Guest post by Venessa Verduga
Super heroes will save us. Since the first comic book heroes began infiltrating news stands, this perception has taken a life of its own. Super heroes will protect the innocent, defend the helpless and safe guard justice for all. The ideal super-hero is everywhere, all the time. Crime does not rest, and super heroes must be ever vigilant to keep the villains at bay.
Realistically, however, that’s spreading our super-heroes pretty thin. While they are battling the forces of evil intent on destroying metropolis, common hoodlums have a field day harming their victims and inflicting trauma to their survivors. Super-heroes are mobile, but their focus is on the immediacy of the greatest harm. In a world where crime never rests, that still leaves a lot of innocent, helpless citizens waiting in vain for that last minute rescue from a gun wielding or more powerful criminal.
We live in a nation sharply divided on issues of abortion, gay and lesbian rights, immigration and International affairs, yet of all the debates to put Americans at cross-currents with each other is question of gun control. Both sides make some valid points, and an open-minded person would be remiss to ignore the relevancy of any of them. Nearly everyone is well aware of the dual sides. As fast as anti-gun proponents put up their slogans concerning the need to control gun ownership, pro-gun lobbyists provide slogans of their own.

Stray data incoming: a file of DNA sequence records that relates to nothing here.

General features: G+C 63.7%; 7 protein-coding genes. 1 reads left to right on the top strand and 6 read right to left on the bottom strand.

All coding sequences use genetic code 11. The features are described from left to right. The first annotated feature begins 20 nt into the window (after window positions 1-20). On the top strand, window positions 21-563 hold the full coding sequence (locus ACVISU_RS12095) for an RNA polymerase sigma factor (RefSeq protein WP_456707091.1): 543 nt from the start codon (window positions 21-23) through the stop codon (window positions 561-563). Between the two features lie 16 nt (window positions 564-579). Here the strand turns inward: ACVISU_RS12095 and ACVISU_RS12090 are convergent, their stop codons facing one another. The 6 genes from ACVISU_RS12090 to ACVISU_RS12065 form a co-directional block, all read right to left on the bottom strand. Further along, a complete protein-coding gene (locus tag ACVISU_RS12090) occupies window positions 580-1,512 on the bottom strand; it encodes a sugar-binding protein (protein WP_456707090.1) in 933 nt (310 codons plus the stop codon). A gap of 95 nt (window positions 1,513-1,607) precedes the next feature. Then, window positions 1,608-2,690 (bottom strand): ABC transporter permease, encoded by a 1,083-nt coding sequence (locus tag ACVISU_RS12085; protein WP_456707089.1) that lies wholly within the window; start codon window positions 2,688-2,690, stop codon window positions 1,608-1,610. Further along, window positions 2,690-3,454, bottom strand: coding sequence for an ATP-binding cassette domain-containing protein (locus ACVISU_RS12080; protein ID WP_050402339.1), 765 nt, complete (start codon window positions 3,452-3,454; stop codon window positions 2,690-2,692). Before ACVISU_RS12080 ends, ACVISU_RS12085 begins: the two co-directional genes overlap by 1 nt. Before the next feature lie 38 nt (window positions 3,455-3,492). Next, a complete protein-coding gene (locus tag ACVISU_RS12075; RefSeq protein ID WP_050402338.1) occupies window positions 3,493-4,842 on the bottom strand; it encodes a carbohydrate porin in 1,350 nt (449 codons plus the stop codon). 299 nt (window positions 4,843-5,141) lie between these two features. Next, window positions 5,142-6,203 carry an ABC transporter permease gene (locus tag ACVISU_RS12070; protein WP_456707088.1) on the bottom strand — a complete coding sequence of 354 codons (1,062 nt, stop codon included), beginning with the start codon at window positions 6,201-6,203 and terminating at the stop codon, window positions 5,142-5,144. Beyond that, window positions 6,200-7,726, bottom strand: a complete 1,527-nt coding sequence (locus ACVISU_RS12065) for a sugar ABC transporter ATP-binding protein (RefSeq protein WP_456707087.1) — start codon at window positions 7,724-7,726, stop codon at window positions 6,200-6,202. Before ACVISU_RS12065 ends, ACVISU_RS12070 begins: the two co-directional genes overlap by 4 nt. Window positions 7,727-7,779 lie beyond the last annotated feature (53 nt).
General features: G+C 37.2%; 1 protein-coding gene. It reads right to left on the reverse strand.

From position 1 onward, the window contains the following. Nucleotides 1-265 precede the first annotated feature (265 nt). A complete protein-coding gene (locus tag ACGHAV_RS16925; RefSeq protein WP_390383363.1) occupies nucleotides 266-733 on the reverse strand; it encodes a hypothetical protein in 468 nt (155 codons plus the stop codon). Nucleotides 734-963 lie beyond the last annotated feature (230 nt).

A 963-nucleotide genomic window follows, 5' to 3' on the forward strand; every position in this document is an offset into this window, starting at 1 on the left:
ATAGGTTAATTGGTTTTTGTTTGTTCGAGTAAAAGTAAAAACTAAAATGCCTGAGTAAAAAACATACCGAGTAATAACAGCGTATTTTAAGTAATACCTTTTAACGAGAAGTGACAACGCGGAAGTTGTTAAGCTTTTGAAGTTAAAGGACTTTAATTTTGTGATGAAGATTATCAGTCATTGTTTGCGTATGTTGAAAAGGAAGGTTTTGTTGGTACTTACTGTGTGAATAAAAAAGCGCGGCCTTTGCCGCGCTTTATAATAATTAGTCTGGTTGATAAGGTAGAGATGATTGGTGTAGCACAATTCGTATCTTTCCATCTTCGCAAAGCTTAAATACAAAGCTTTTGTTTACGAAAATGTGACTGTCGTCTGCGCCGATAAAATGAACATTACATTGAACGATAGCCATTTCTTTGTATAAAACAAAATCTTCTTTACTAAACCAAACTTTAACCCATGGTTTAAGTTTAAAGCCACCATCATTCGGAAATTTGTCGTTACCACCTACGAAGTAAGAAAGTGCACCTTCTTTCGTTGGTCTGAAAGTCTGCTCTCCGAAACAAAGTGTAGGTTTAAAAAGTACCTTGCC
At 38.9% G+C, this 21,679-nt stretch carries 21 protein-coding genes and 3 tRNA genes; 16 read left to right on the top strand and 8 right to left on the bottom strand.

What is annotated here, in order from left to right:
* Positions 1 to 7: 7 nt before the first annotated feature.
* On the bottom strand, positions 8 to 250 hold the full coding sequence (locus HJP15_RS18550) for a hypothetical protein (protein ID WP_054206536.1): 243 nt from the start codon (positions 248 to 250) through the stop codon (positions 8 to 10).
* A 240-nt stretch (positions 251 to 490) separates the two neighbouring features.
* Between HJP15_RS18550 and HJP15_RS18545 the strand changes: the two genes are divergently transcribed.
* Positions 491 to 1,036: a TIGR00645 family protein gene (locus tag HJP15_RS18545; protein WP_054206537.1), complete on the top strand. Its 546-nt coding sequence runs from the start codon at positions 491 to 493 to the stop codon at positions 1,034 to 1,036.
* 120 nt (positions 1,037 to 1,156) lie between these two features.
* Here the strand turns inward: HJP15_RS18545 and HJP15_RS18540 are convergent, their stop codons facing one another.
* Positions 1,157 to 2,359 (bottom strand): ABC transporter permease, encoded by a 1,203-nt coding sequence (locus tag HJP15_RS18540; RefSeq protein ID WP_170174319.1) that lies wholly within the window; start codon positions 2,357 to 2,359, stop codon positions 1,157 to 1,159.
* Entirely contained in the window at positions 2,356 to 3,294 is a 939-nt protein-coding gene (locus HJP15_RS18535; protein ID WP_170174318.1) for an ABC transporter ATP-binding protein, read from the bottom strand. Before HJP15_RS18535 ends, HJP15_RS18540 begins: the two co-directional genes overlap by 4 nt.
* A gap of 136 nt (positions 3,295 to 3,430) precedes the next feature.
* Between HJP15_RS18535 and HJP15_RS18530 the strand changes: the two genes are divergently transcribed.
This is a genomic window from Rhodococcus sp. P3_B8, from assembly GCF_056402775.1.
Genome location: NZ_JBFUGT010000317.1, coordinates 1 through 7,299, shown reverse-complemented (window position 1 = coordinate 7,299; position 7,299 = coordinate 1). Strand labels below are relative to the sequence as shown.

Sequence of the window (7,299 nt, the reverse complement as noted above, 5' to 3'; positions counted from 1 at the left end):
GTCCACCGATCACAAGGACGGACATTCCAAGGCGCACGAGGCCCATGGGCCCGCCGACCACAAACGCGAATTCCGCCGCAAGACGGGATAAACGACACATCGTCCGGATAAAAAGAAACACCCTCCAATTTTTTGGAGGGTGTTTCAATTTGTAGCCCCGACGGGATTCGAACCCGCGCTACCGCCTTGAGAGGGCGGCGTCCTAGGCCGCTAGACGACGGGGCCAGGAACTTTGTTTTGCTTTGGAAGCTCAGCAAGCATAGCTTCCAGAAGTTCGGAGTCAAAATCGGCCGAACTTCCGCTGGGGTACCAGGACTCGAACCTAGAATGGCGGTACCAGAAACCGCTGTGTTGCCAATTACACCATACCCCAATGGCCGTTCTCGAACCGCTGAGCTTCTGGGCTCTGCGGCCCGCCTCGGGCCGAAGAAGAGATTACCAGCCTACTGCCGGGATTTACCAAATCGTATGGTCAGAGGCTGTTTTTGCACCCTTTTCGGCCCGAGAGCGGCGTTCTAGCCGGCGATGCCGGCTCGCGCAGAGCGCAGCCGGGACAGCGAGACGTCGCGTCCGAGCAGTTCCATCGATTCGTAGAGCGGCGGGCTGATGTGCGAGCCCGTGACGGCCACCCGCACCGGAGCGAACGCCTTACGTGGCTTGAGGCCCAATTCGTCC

The premise of anti-gun proponents is that guns are weapons. A hunter may protest that the gun is an essential tool for his subsistence life-style, but the purpose of the gun is to kill. While the hunter may be using a gun for one reason only, it does not change the purpose of the gun’s technology. It was designed to fire a projectile at high-velocity to create grievous harm. A person who owns a gun is prepared to maim or kill. In this light, it can be difficult to view a gun owner as a peace-loving citizen.
While gun supporters are leaping into the band wagon of guns for self-defense, an entire, and rather large sub-group, is stating the intention is not to remove all guns; just automatic weapons and high-capacity magazines. Unless the home was being invaded by fifteen members of an assault gang of hoodlums, there is very little reason to believe a person must fire off fifteen rapid rounds to defend body and loved ones.